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my daughter, I have taken the liberty of putting it under your cover with a request to put it into his own hands. The subject of it is perhaps unknown to my daughter, and may as well continue so. Its object

is to induce Mr. Randolph to act with coolness and an attention to his situation in this unhappy affair between him and J. R., which the newspapers are endeavoring to revive. It is not inclination in any body, but a fear of the opinion of the world which leads men to the absurd and immoral decision of differences by duel. The greatest service, therefore, which Mr. T. M. Randolph's friends can render him is to convince him that although the world esteems courage and disapproves of the want of it, yet in a case like his, and especially where it has been before put out of doubt, the mass of mankind and particularly that thinking part whose esteem we value, would condemn in a husband and father of a numerous family everything like forwardness in this barbarous and lawless appeal. A conduct cool, candid, and merely defensive is quite as much as could be admitted by any in such a case as his; and I verily believe that if such a conduct be observed on his part, the matter may yet die away. I should be unwilling to have it known that I meddle at all in this, and therefore write to you in confidence. Accept my friendly salutations and assurances of esteem and respect.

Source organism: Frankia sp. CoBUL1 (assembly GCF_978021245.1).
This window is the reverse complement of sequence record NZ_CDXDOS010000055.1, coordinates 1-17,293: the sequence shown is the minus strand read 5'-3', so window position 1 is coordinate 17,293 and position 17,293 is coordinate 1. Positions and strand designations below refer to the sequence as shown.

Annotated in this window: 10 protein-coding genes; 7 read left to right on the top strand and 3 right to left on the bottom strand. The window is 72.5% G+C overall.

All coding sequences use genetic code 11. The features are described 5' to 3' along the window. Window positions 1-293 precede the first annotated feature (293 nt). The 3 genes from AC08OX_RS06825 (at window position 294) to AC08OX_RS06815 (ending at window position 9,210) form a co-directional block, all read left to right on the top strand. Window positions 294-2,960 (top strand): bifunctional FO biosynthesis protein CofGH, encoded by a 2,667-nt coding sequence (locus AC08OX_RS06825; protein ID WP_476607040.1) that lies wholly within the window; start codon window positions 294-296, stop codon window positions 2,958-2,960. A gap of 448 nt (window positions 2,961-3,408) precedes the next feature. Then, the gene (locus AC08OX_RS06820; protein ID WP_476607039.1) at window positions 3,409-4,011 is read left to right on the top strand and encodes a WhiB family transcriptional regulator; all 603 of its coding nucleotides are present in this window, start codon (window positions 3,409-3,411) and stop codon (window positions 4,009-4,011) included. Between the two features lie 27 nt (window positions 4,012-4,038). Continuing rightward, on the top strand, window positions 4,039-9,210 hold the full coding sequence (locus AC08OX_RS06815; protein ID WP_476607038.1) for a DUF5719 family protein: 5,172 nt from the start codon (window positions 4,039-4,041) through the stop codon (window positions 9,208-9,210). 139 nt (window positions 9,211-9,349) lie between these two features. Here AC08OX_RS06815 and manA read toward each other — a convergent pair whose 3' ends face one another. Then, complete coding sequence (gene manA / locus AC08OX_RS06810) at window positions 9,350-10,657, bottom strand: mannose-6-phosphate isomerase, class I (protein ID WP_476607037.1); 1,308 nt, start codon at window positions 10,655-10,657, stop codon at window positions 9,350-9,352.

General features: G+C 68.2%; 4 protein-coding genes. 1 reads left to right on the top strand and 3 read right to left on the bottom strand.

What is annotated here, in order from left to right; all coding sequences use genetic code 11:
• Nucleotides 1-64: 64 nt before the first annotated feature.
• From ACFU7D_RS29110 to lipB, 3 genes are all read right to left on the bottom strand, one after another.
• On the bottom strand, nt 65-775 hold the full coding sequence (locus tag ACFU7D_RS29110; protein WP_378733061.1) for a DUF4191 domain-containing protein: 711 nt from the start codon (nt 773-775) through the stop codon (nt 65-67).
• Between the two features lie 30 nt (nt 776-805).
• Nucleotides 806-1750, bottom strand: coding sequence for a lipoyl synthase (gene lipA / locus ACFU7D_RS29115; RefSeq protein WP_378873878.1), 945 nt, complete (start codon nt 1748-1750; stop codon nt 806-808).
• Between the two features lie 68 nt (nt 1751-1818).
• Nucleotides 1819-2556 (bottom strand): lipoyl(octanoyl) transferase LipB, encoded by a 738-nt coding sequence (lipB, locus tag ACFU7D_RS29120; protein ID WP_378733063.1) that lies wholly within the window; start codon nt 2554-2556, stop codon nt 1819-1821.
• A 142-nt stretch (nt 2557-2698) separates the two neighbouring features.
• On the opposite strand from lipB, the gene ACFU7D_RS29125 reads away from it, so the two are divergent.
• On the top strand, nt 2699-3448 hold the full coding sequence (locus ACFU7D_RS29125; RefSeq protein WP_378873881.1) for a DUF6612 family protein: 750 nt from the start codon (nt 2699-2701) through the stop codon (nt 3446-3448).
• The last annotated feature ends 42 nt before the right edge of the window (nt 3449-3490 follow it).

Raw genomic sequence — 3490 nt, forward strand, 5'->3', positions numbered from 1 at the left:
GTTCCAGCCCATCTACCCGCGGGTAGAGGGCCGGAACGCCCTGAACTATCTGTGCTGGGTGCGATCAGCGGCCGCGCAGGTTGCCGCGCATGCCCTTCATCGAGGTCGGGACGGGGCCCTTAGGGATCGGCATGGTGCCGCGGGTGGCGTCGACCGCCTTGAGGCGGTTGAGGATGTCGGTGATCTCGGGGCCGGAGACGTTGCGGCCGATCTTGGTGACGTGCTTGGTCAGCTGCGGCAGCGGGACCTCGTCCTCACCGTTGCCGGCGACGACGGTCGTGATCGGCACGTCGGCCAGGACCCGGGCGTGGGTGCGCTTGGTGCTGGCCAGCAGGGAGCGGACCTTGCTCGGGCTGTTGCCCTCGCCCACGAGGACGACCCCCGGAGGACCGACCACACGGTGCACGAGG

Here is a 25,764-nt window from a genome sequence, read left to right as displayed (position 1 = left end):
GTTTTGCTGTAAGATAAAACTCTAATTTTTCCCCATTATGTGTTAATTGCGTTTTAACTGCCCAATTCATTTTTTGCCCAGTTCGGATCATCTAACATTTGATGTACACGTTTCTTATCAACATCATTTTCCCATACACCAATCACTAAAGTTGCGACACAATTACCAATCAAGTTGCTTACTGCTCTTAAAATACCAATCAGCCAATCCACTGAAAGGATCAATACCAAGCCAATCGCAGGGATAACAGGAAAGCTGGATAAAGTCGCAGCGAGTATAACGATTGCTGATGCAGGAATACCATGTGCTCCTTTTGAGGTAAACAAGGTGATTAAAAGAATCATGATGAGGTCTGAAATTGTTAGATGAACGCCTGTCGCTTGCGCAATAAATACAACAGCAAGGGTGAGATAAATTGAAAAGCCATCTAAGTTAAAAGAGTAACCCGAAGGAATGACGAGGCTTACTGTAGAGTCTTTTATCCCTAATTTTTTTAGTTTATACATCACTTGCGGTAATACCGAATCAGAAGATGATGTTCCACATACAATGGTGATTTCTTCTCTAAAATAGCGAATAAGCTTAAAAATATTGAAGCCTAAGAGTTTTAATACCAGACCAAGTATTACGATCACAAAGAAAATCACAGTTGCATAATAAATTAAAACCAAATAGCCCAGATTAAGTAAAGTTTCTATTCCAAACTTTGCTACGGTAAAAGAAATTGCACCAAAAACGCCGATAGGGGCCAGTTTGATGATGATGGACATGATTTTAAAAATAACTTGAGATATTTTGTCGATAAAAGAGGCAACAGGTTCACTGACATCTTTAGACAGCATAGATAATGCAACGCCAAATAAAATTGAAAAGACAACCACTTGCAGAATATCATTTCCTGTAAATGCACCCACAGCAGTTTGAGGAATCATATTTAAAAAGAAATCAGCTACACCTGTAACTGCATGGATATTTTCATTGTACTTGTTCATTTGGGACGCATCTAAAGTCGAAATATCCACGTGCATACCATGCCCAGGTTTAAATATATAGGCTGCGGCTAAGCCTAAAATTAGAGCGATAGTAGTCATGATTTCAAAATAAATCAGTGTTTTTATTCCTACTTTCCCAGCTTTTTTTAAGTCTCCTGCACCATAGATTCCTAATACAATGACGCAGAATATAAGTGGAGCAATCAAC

dolph and John Randolph, of Roanoke, near the end of the first session of the ninth Congress. See Garland's Life of John Randolph, vol. i. pp. 242-351; Randall's Life of Thomas Jefferson, vol. iii. pp. 164-167.-EDS.


WASHINGTON, Nov. 3, 1806.

DEAR SIR,-Yesterday was sennight I wrote to Reuben Lewis, informing him he might hourly expect his brother there. I meant the next day, which was the post day, to have written it to you also, but was in the intervening evening taken with the autumnal fever so as to be unable to write. The attack was slight and I am now perfectly recovered, and engaged in taking the repeating doses of bark.

We have no information of the progress of our negotiations either at London or Paris, and I have no hope of our learning their conclusion before the meeting of Congress. Indeed it seems as if Spain would be able to protract the latter, in spite of what either we or France can do to spur her up. We have no doubt of the death of Mr. Fox in the course of September, although none of the stories yet received are worth notice.1 Mr. Erskine is arrived here and is to be presented to-day, and Mr. Merry will at the same time take leave."

Bond, who was his mentor when formerly here, is, we are told, like a good Vicar of Bray, gone over to the new ministry. In the quarter of Natchitoches

1 Charles James Fox died of dropsy, Sept. 13, 1806.-EDS.

2 Anthony Merry was British minister to the United States from 1803 to 1806, and was succeeded by David M. Erskine, who was here until October, 1809.-EDS.

3 Phineas Bond, a native of Philadelphia, was British consul-general for the Middle and Southern States from 1786 to 1812 or 1813. See Report of the American Historical Association for 1896, vol. i. pp. 513-517-EDS.

I believe every thing will remain quiet. Burr is unquestionably very actively engaged in the westward in preparations to sever that from this part of the Union. We learn that he is actually building 10 or 15 boats able to take a large gun and fit for the navigation of those waters. We give him all the attention our situation admits; as yet we have no legal proof of any overt act which the law can lay hold of. Present my tenderest affections to my dear Martha and the young ones, and accept assurances yourself of constant attachınent.